- Adolescent obesity or overweight in men and women and high-normal BMI in men are linked to increased pancreatic cancer risk.
Why this matters
- Adult obesity is tied to risk for pancreatic cancer, the sixth most common cause of cancer mortality worldwide.
- Accompanying editorial suggests that systemwide inflammation associated with obesity might underlie the connection.
- Median follow-up, 23.3 years.
- In men, BMI values tracked with pancreatic cancer risk, vs low-normal BMI (HRs; 95% CIs):
- High-normal: 1.49 (1.04-2.13).
- Overweight: 1.97 (1.39-2.80).
- Obesity: 3.67 (2.52-5.34).
- For women, vs low-normal BMI, obesity was linked to increased pancreatic cancer risk: HR, 4.07 (95% CI, 1.78-9.29).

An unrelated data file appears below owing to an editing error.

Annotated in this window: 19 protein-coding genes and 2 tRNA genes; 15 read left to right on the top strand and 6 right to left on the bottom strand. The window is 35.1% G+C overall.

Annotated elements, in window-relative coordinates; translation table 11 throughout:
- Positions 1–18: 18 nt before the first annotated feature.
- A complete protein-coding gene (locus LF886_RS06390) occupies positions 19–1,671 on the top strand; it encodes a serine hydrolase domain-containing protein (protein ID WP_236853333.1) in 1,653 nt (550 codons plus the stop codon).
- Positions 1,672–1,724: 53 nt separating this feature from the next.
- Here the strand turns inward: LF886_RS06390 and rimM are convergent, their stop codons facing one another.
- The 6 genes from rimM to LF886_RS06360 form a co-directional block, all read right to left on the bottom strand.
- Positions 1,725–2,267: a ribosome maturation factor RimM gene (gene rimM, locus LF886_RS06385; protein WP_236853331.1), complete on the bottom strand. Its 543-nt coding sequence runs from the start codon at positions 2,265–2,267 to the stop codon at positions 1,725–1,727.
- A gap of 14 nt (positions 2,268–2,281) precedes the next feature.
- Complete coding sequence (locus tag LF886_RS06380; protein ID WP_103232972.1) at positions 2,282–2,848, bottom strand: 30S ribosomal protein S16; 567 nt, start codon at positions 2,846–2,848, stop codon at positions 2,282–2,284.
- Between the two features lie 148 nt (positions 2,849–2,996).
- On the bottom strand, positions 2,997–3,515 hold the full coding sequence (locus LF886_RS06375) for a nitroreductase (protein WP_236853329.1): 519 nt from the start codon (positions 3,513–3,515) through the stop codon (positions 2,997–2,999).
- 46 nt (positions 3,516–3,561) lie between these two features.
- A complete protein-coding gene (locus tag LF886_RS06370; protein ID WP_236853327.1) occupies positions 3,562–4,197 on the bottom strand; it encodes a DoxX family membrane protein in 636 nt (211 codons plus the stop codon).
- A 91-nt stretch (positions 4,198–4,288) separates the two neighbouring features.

- At the population level, obesity/overweight contributed 10.9% (95% CI, 6.1%-15.6%) of risk.
- 1,087,358 Israeli Jewish men and 707,212 women had physical exams at ages 16-19 years (1967-2002).
- BMI categories:
- low-normal (≥5th to th percentile),
- normal weight (5th to th percentile),
- high-normal (≥75th to th percentile),
- overweight (85th to th percentile),
- obesity (≥95th percentile).
- Pancreatic cancer incidence identified through national cancer registry, HRs estimated.
- Funding: Israel Cancer Research Fund (USA); Environment and Health Fund (Israel).
- No data on weight change over time, smoking status, waist-hip ratio.
- No information on BRCA, tied to increased pancreatic cancer risk.